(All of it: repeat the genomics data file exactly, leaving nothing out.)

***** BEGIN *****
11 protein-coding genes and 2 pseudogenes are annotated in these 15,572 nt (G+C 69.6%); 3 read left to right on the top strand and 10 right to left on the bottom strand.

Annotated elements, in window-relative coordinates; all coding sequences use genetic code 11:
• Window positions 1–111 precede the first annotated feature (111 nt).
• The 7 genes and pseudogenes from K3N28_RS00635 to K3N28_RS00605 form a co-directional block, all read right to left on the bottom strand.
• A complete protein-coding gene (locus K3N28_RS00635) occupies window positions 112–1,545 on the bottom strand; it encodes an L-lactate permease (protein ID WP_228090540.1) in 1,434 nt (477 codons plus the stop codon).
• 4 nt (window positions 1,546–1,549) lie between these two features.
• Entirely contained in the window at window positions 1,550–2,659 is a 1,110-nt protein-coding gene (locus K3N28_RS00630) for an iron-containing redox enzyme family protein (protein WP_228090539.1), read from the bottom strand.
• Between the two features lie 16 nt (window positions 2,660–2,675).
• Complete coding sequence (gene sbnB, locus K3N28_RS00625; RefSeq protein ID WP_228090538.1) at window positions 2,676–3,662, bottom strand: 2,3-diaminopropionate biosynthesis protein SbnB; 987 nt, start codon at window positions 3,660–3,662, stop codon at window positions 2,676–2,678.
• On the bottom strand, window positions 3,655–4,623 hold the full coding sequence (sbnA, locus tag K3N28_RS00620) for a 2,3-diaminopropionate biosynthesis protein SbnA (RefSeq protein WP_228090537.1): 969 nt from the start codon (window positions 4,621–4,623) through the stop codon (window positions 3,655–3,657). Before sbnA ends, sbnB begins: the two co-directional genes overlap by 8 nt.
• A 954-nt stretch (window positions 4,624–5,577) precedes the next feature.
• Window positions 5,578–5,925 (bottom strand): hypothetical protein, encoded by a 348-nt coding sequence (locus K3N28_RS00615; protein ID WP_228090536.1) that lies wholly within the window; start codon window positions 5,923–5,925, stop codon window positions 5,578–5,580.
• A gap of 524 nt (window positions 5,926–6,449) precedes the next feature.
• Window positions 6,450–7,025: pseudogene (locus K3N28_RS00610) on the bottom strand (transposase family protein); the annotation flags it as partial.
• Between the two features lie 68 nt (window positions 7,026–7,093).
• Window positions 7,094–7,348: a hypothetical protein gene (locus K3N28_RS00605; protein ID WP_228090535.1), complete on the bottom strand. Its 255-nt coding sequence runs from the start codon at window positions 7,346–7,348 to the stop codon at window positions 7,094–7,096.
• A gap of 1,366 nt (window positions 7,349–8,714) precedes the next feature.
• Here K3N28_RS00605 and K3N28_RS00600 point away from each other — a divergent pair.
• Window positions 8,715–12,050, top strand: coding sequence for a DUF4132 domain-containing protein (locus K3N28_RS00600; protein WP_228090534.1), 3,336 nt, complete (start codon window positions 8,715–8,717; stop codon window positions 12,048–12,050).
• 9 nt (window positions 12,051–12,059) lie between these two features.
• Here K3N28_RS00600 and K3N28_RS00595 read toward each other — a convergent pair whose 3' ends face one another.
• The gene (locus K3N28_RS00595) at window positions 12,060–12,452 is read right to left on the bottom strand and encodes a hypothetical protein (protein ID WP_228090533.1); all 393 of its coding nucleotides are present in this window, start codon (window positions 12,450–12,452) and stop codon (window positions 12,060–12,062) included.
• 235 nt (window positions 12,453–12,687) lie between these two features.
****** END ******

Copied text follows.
11 protein-coding genes and 2 pseudogenes are annotated in these 15,572 nt (G+C 69.6%); 3 read left to right on the top strand and 10 right to left on the bottom strand.

Annotated elements, in window-relative coordinates; all coding sequences use genetic code 11:
• Window positions 1–111 precede the first annotated feature (111 nt).
• The 7 genes and pseudogenes from K3N28_RS00635 to K3N28_RS00605 form a co-directional block, all read right to left on the bottom strand.
• A complete protein-coding gene (locus K3N28_RS00635) occupies window positions 112–1,545 on the bottom strand; it encodes an L-lactate permease (protein ID WP_228090540.1) in 1,434 nt (477 codons plus the stop codon).
• 4 nt (window positions 1,546–1,549) lie between these two features.
• Entirely contained in the window at window positions 1,550–2,659 is a 1,110-nt protein-coding gene (locus K3N28_RS00630) for an iron-containing redox enzyme family protein (protein WP_228090539.1), read from the bottom strand.
• Between the two features lie 16 nt (window positions 2,660–2,675).
• Complete coding sequence (gene sbnB, locus K3N28_RS00625; RefSeq protein ID WP_228090538.1) at window positions 2,676–3,662, bottom strand: 2,3-diaminopropionate biosynthesis protein SbnB; 987 nt, start codon at window positions 3,660–3,662, stop codon at window positions 2,676–2,678.
• On the bottom strand, window positions 3,655–4,623 hold the full coding sequence (sbnA, locus tag K3N28_RS00620) for a 2,3-diaminopropionate biosynthesis protein SbnA (RefSeq protein WP_228090537.1): 969 nt from the start codon (window positions 4,621–4,623) through the stop codon (window positions 3,655–3,657). Before sbnA ends, sbnB begins: the two co-directional genes overlap by 8 nt.
• A 954-nt stretch (window positions 4,624–5,577) precedes the next feature.
• Window positions 5,578–5,925 (bottom strand): hypothetical protein, encoded by a 348-nt coding sequence (locus K3N28_RS00615; protein ID WP_228090536.1) that lies wholly within the window; start codon window positions 5,923–5,925, stop codon window positions 5,578–5,580.
• A gap of 524 nt (window positions 5,926–6,449) precedes the next feature.
• Window positions 6,450–7,025: pseudogene (locus K3N28_RS00610) on the bottom strand (transposase family protein); the annotation flags it as partial.
• Between the two features lie 68 nt (window positions 7,026–7,093).
• Window positions 7,094–7,348: a hypothetical protein gene (locus K3N28_RS00605; protein ID WP_228090535.1), complete on the bottom strand. Its 255-nt coding sequence runs from the start codon at window positions 7,346–7,348 to the stop codon at window positions 7,094–7,096.
• A gap of 1,366 nt (window positions 7,349–8,714) precedes the next feature.
• Here K3N28_RS00605 and K3N28_RS00600 point away from each other — a divergent pair.
• Window positions 8,715–12,050, top strand: coding sequence for a DUF4132 domain-containing protein (locus K3N28_RS00600; protein WP_228090534.1), 3,336 nt, complete (start codon window positions 8,715–8,717; stop codon window positions 12,048–12,050).
• 9 nt (window positions 12,051–12,059) lie between these two features.
• Here K3N28_RS00600 and K3N28_RS00595 read toward each other — a convergent pair whose 3' ends face one another.
• The gene (locus K3N28_RS00595) at window positions 12,060–12,452 is read right to left on the bottom strand and encodes a hypothetical protein (protein ID WP_228090533.1); all 393 of its coding nucleotides are present in this window, start codon (window positions 12,450–12,452) and stop codon (window positions 12,060–12,062) included.
• 235 nt (window positions 12,453–12,687) lie between these two features.